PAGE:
Dan Dare: The Web of Fear


Keith Watson at home

Take away the continuingly excellent crisp, clean, black, white and grey art from Keith Watson, and The Web of Fear is a mess. In fact, with Watson’s art it’s still a mess, quite possibly the nadir of the Dan Dare series, but at least offers some great visuals. But it’s still a mess, whose only saving grace is that it is so short, a mere ten weeks and it is over.
Once again, Earth is subject to a world-threatening threat. That makes the fourth already this year, and that’s not counting the situation on New Year’s Day, when the planet was still half under water, subject to virulent plague and everybody had over-anticipated Jonathan King and gone to Mars. At this point, the Law of Diminishing Returns has not only set in, but is building a bungalow on an acre plot of land.
And it’s not as if it’s in any way a good, or even remotely convincing story either, full of holes and unexplained things that undermine the plot’s already minimal credibility.
Dan Dare is mentoring Cadet Peter Young, the son of old friends, on his test flight to qualify as a Pilot. Unfortunately, young Young crashes and seems to have blown his chances, but Dan stubbornly refuses to accept his judgement may be wrong.
Whilst he’s debating this, Earth finds itself subject to strange, white drifting webs appearing in the atmosphere, which prove to be lethally corrosive, He and Dig are sent to investigate the Moon, and he takes Young, despite the fact that the cadet has started prophesying doom and destruction over the webs, even though he isn’t aware of it.
Once on the Moon, Young goes into a trance and uncovers a cave full of spiders, which forces the Moon to be evacuated. The spiders stow away on the ships and are carried to Earth, where the threat builds. It gets even worse when Dixon’s Comet arrives and hordes of the things are found nesting in it.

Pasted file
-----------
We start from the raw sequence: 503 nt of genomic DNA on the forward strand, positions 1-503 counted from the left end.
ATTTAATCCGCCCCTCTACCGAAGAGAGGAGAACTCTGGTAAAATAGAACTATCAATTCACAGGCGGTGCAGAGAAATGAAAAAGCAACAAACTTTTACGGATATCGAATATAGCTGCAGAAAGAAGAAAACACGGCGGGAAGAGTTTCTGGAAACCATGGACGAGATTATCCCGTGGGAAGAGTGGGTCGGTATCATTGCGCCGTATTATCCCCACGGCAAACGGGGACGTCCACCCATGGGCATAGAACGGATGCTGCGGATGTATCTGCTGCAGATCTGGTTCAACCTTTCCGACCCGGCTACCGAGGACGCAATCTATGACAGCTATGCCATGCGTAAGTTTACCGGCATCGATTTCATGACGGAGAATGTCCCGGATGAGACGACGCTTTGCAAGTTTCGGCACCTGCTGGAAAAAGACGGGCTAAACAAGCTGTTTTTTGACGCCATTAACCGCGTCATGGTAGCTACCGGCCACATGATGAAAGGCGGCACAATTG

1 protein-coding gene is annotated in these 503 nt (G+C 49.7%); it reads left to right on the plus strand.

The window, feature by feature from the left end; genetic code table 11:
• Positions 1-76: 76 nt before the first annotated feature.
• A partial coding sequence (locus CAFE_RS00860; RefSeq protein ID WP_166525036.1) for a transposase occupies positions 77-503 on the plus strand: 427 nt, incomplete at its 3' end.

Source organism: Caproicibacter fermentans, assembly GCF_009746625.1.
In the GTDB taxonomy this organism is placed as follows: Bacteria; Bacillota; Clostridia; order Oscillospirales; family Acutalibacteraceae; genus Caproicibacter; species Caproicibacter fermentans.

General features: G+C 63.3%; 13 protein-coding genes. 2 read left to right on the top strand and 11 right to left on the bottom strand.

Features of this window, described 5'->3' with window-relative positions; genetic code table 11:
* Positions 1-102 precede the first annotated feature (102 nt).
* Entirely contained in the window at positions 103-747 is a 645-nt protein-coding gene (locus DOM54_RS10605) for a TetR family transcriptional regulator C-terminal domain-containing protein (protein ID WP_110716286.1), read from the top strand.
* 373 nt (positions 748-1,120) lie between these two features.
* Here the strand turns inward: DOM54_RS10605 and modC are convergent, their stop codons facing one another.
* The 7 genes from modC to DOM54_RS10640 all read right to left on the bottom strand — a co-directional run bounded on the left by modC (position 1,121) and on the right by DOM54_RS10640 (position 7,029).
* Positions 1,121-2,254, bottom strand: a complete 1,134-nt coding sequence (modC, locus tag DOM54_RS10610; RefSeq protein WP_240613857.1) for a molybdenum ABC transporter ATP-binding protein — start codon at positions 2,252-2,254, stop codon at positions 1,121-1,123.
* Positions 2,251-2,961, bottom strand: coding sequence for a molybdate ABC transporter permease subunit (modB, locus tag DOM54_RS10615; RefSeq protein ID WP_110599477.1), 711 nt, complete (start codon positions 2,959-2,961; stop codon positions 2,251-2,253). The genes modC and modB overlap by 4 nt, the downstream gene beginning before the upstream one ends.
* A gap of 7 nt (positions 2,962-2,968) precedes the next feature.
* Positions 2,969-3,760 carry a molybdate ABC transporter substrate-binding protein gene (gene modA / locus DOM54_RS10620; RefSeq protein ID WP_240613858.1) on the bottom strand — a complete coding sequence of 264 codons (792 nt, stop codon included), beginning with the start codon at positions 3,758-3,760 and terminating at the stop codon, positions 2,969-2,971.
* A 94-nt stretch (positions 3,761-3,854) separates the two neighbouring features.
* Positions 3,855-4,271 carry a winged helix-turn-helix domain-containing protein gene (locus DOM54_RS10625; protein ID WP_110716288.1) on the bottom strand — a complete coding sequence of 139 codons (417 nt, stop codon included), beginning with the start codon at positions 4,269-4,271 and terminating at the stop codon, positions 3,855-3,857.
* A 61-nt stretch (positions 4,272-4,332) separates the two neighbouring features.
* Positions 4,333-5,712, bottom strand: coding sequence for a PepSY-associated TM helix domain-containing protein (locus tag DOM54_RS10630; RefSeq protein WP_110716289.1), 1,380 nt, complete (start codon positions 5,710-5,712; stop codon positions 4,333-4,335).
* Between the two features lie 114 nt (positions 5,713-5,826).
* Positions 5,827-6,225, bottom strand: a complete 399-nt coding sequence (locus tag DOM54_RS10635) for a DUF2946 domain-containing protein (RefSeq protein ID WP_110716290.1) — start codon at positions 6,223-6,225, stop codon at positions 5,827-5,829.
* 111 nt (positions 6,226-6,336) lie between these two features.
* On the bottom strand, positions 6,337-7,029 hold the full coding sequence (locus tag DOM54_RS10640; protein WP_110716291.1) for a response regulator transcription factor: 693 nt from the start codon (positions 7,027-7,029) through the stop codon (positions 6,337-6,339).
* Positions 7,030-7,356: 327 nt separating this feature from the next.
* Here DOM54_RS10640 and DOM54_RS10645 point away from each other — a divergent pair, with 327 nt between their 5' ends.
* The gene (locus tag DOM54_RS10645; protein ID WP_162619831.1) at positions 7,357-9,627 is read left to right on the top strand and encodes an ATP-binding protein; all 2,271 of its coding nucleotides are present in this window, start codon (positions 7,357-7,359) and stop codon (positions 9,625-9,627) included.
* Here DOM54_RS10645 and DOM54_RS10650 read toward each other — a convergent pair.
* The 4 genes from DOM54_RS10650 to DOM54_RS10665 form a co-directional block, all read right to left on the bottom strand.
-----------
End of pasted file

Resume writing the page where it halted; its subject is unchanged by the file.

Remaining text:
Young isn’t the only Spacefleet personnel to be unconsciously and unexplainedly helping the spiders, just the only one we get to see, but Dan trusts him throughout and is, of course, proved to be right when Young saves him and Dig from being blown up on the Comet by Earth when they’re burning out all the nests. End of story, and good riddance.
This really is an awful story. Motton does nothing to establish his spiders, relying solely on the idea that spiders are inherently creepy, and great big ones from space – think Tarantula, think Black Widow, think Shelob for later generations – are creepy enough for us not to care how they’ve gotten onto the Moon in so many numbers without anyone noticing, from a Comet that hasn’t been around for 500 years.
And there is nothing about how the spiders can dominate the will of people like Peter Young to make them into slaves, especially if the hold can be broken in an instant, when it’s convenient to the story, without anything actually being done.
And there’s this business of Dan’s childhood friends, the Young’s from Little Fletchworth, who come and deservedly go in this story with no other mention. The back story is completely invisible, the only hints being that Little Fletchworth reminds Dan of endless happy days in his childhood. Except that, as we proud Mancunians will point out at every opportunity, Dan was born and brought up in Manchester and I can assure you that there is a complete absence of villages called anything like Little Fletchworth. Not even with high-rise apartment blocks.
In his splendid The Report of the Cryptos Commission New Zealand fan Denis Steeper tries to bring the entire Dan Dare story together into a comprehensible chronology. To do so, he leaves out only three stories, one of which was The Earth-Stealers. The second is this, and he’s absolutely right to do so.

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